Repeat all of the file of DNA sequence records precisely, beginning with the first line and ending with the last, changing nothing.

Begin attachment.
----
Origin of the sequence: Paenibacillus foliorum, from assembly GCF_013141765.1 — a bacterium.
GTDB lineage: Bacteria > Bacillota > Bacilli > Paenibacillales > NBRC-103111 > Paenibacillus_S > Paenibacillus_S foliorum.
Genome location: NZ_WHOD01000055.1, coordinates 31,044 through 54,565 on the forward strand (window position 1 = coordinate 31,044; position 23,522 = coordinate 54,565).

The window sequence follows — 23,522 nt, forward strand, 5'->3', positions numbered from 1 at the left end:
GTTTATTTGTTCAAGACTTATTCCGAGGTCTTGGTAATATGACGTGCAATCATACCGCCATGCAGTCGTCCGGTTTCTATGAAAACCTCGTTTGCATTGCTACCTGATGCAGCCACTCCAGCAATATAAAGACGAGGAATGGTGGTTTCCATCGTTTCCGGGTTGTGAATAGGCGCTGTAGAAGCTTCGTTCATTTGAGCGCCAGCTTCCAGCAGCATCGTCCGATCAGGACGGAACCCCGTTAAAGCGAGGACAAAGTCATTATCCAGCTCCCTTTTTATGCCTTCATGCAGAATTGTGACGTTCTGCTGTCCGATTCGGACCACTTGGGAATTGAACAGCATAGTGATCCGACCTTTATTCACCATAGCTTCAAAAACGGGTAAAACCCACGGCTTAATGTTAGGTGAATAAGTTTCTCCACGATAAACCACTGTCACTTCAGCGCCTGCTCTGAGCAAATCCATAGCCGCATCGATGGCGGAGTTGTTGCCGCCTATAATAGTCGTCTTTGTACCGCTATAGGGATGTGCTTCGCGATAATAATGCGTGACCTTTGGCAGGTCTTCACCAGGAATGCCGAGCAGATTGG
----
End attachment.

Origin of the sequence: Paenibacillus foliorum, from assembly GCF_013141765.1 — a bacterium.
GTDB lineage: Bacteria > Bacillota > Bacilli > Paenibacillales > NBRC-103111 > Paenibacillus_S > Paenibacillus_S foliorum.
Genome location: NZ_WHOD01000055.1, coordinates 31,044 through 54,565 on the forward strand (window position 1 = coordinate 31,044; position 23,522 = coordinate 54,565).

The window sequence follows — 23,522 nt, forward strand, 5'->3', positions numbered from 1 at the left end:
GTTTATTTGTTCAAGACTTATTCCGAGGTCTTGGTAATATGACGTGCAATCATACCGCCATGCAGTCGTCCGGTTTCTATGAAAACCTCGTTTGCATTGCTACCTGATGCAGCCACTCCAGCAATATAAAGACGAGGAATGGTGGTTTCCATCGTTTCCGGGTTGTGAATAGGCGCTGTAGAAGCTTCGTTCATTTGAGCGCCAGCTTCCAGCAGCATCGTCCGATCAGGACGGAACCCCGTTAAAGCGAGGACAAAGTCATTATCCAGCTCCCTTTTTATGCCTTCATGCAGAATTGTGACGTTCTGCTGTCCGATTCGGACCACTTGGGAATTGAACAGCATAGTGATCCGACCTTTATTCACCATAGCTTCAAAAACGGGTAAAACCCACGGCTTAATGTTAGGTGAATAAGTTTCTCCACGATAAACCACTGTCACTTCAGCGCCTGCTCTGAGCAAATCCATAGCCGCATCGATGGCGGAGTTGTTGCCGCCTATAATAGTCGTCTTTGTACCGCTATAGGGATGTGCTTCGCGATAATAATGCGTGACCTTTGGCAGGTCTTCACCAGGAATGCCGAGCAGATTGG